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Realons for Printing this WORK, and Dblerbations on it's Propriety.
In the firft Place, The Publisher is ambitious of producing a Work which may attract the admiration of all Europe, in hopes of deriving a proportionate share of reputation and advantage to himself; he, therefore, fixes on our immortal Dramatic Bard.
Secondly, A polite and well-informed Clafs of Readers having declared it as their opinion, that SHAKSPERE has been elucidated into obfcurity, fuggefted first the defign of printing his Plays, entire, cleared from the incumbrance and interruption of Notes.-The text of Dr. JOHNSON, and Mr. STEEVENS, is confequently preferred, which, as Mr. MALONE obferves, feems now, indeed, finally fettled, by a diligent collation of all the old copies hitherto difcovered, and the judicious restoration of ancient readings.-The rejection of all Notes, from the page of the Text, is even approved by Dr. JOHNSON himfelf, who fays, that "The reader is feldom pleafed to find his "opinion anticipated-it is natural to delight more in what we find, "or make, than in what we receive.-Judgment, like other faculties, is improved by practice, and its advancement is hindered by fubmiffion to dictatorial decifions."
In order to obviate every poffible objection, and to accommodate this Edition to the taste of every reader-the Prefaces, Introductions, Advertisements-the hiftorical and literary information of every Editor of SHAKSPERE, of which there have not been lefs than eight, as well as the Notes and critical Illuftrations of every Commentator, of which there are upwards of thirty-will be printed in a diftinct, compact, and clear point of view, referring familiarly from Text to Notes, and from Commentaries to Text, by the mode of printing-so that, in fact, this Edition will comprise the labours of eight, EDITORS, and the elucidations of, at least, thirty ANNOTATORS.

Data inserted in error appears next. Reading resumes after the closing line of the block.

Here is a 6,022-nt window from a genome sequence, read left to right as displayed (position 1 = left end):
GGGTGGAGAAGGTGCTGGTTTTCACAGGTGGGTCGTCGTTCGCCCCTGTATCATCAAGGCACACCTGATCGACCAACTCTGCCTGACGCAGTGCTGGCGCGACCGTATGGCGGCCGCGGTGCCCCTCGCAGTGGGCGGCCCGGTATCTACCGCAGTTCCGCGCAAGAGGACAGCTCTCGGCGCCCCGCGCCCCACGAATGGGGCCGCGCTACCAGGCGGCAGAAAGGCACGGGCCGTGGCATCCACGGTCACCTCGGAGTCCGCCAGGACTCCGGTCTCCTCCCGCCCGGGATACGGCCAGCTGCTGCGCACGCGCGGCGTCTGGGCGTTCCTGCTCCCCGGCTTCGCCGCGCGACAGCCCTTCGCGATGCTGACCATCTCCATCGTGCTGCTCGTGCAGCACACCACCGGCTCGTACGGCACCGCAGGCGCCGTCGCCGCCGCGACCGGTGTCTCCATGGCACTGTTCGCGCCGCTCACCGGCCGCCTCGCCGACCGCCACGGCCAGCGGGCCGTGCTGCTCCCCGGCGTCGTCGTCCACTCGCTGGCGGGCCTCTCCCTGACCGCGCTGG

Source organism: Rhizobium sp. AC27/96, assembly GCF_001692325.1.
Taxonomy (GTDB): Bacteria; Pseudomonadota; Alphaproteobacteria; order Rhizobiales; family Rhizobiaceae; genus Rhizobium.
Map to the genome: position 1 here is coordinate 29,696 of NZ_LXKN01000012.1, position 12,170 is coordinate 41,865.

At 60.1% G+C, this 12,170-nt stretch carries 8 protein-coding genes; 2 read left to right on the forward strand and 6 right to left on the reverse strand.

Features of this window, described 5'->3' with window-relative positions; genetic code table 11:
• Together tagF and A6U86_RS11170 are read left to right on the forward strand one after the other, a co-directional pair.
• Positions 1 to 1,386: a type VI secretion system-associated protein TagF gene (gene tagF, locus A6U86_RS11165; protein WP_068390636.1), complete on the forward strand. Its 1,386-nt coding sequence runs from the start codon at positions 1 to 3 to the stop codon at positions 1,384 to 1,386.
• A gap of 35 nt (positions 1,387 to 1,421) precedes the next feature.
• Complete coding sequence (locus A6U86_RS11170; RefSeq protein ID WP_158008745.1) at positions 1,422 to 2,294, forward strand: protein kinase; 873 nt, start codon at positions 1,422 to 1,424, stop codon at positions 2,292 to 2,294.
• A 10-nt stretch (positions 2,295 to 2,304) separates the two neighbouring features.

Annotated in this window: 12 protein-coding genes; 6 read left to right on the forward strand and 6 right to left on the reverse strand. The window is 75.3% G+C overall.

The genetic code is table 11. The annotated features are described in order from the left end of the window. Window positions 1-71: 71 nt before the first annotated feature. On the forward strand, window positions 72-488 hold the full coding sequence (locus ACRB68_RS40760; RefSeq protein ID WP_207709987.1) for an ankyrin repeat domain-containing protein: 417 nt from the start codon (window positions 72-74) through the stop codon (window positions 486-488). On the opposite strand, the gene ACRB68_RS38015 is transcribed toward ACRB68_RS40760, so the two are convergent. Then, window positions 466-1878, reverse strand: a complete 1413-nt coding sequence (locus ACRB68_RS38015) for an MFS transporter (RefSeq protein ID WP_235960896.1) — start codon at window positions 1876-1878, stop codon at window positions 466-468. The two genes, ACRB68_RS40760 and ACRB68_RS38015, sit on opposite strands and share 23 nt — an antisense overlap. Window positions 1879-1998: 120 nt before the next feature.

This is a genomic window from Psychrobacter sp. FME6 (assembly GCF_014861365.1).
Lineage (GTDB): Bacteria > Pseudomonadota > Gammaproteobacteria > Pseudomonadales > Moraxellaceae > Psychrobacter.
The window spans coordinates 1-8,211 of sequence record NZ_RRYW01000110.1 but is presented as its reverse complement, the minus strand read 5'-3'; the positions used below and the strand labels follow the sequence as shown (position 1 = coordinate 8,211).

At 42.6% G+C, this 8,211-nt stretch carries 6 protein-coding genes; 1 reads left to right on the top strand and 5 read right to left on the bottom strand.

As to the Embellishments, they will be new and magnificent. The Public have much to expect from the fuperior talents of Mr. LouTHERBOURG his having long lived in habits of intimacy with Mr. GARRICK, his familiarity with the stage, and dramatic effect, added to the RENOWN he has acquired in every line of his profeffion, promifes to foar ftill higher on the prefent occafion.
The Engravings of Mr. BARTOLOZZI are fecure of praife and admiration in every part of the world; and the reft fhall be as near his standard of merit, as the Artifts of England and France can produce.
Such is the defign, and the Publisher confidently hopes, that the execution of it will tranfcend his feeble defcription. He is aware of having many impediments oppofed to its circulation, through the ufual channels of the trade; he forefees a hot of foes, and the powerful opponents with whom he muft, in confequence, have to combat-but, fielded as he is by a firm refolution, and the fpirit of his caufe, he will boldly meet his adverfaries, and vindicate his claim to public protection. JOHN BEL L